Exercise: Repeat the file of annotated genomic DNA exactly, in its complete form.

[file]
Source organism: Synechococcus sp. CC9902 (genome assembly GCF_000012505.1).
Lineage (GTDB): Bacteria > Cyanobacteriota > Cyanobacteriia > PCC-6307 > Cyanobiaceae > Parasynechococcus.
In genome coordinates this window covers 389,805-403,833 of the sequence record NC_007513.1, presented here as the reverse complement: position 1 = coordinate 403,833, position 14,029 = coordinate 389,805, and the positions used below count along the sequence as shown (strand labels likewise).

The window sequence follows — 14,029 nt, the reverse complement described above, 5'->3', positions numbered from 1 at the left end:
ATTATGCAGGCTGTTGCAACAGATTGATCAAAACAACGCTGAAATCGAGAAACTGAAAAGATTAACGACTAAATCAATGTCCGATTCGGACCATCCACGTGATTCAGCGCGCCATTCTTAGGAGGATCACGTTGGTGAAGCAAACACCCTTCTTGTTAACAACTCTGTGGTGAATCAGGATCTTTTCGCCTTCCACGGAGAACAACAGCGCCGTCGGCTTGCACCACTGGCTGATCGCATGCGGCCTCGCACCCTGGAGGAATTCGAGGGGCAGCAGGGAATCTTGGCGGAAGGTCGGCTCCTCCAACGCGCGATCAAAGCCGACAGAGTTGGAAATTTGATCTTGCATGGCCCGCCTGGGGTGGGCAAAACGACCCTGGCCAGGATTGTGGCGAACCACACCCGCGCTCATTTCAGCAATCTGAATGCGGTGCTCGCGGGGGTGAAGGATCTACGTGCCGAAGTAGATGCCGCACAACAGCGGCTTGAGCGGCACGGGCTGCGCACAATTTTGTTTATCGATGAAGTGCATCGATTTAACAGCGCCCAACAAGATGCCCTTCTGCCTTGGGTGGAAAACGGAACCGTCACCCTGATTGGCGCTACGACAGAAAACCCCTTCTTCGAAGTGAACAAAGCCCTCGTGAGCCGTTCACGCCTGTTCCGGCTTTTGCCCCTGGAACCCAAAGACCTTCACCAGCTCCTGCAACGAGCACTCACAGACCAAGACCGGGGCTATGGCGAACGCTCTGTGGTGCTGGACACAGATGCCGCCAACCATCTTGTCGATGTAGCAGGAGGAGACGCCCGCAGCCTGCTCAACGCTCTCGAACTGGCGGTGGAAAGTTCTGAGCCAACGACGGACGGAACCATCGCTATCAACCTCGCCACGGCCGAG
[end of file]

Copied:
Source organism: Synechococcus sp. CC9902 (genome assembly GCF_000012505.1).
Lineage (GTDB): Bacteria > Cyanobacteriota > Cyanobacteriia > PCC-6307 > Cyanobiaceae > Parasynechococcus.
In genome coordinates this window covers 389,805-403,833 of the sequence record NC_007513.1, presented here as the reverse complement: position 1 = coordinate 403,833, position 14,029 = coordinate 389,805, and the positions used below count along the sequence as shown (strand labels likewise).

The window sequence follows — 14,029 nt, the reverse complement described above, 5'->3', positions numbered from 1 at the left end:
ATTATGCAGGCTGTTGCAACAGATTGATCAAAACAACGCTGAAATCGAGAAACTGAAAAGATTAACGACTAAATCAATGTCCGATTCGGACCATCCACGTGATTCAGCGCGCCATTCTTAGGAGGATCACGTTGGTGAAGCAAACACCCTTCTTGTTAACAACTCTGTGGTGAATCAGGATCTTTTCGCCTTCCACGGAGAACAACAGCGCCGTCGGCTTGCACCACTGGCTGATCGCATGCGGCCTCGCACCCTGGAGGAATTCGAGGGGCAGCAGGGAATCTTGGCGGAAGGTCGGCTCCTCCAACGCGCGATCAAAGCCGACAGAGTTGGAAATTTGATCTTGCATGGCCCGCCTGGGGTGGGCAAAACGACCCTGGCCAGGATTGTGGCGAACCACACCCGCGCTCATTTCAGCAATCTGAATGCGGTGCTCGCGGGGGTGAAGGATCTACGTGCCGAAGTAGATGCCGCACAACAGCGGCTTGAGCGGCACGGGCTGCGCACAATTTTGTTTATCGATGAAGTGCATCGATTTAACAGCGCCCAACAAGATGCCCTTCTGCCTTGGGTGGAAAACGGAACCGTCACCCTGATTGGCGCTACGACAGAAAACCCCTTCTTCGAAGTGAACAAAGCCCTCGTGAGCCGTTCACGCCTGTTCCGGCTTTTGCCCCTGGAACCCAAAGACCTTCACCAGCTCCTGCAACGAGCACTCACAGACCAAGACCGGGGCTATGGCGAACGCTCTGTGGTGCTGGACACAGATGCCGCCAACCATCTTGTCGATGTAGCAGGAGGAGACGCCCGCAGCCTGCTCAACGCTCTCGAACTGGCGGTGGAAAGTTCTGAGCCAACGACGGACGGAACCATCGCTATCAACCTCGCCACGGCCGAG